Construction sites are naturally dangerous places. Working on top of buildings, on ladders, and with heavy equipment and materials make for a workplace where safety has to be a main priority. OSHA and many states require written safety plans for certain workplace activities. Here are the basics elements you should include when writing a construction safety plan.
Basics of a Safety Plan
- Goals Statement: This should be a detailed statement of how exactly your company plans to avoid accidents and how you plan to respond when they happen. It’s a good idea to keep your goals manageable while also challenging your team to increase their safety standards.
- List Responsibilities: Make sure each person’s responsibilities are clearly stated so that there is no confusion of every person’s role not just during an emergency, but in helping prevent accidents.
- Identify Hazards: Clearly identify all known hazards in your workplace. This will help your employees know what the most dangerous aspects of a jobsite are and protect themselves accordingly.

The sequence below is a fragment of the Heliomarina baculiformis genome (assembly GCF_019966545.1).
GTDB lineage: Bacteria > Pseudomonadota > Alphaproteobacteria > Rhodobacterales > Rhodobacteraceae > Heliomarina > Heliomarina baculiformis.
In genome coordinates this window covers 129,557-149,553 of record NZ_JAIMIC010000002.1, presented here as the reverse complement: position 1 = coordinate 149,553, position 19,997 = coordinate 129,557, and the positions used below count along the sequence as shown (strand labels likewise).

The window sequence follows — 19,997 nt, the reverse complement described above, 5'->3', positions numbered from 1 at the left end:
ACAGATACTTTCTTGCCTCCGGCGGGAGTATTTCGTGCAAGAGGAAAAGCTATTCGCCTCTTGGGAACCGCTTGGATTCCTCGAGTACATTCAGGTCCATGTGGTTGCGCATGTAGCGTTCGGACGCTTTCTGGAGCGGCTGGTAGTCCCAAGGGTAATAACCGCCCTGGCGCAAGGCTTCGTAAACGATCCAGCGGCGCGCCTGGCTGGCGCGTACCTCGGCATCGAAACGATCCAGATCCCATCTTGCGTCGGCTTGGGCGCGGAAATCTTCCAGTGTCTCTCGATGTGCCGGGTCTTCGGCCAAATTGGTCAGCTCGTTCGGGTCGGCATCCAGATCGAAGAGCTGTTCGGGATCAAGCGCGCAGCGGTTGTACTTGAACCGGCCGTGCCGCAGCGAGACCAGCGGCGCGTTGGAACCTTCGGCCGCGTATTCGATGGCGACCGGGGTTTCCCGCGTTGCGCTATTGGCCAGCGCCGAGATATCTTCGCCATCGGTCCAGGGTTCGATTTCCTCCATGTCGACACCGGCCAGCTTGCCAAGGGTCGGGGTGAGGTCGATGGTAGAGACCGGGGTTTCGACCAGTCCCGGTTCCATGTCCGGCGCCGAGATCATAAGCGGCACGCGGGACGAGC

- Hazard Controls and Safe Practices:It’s always good to have guidelines on how to deal with hazard controls and suggestions for staying safe in different situations. Having the company’s safe practices available for employees helps them understand what their employers expect of them.
- Emergency Response: A good emergency response plan can make all of the difference during an accident. Having every step planned out ahead of time and available to your employees will improve emergency response.
- Employee Training: Be sure to have a section detailing the training each employee is required to have. This will help your employees understand what type of training they can expect to be required to complete.
- Record Keeping: Proper record keeping is vital to improving your safety standards and learning from accidents. It will also help when it comes time to file an insurance claim.
Topper Construction Values Workplace Safety
At Topper Construction, we take safety very seriously. The well-being of our employees and sub-contractors takes priority over everything else. We recognize that the work we do is extremely dangerous and under constant scrutiny from our customers and regulatory agencies, so we go to a great deal of effort and expense in the name of safety. We engage a third-party construction safety consultant to assist us in preparing materials and conducting weekly safety meetings. This consultant also conducts regular surprise on-site safety inspections.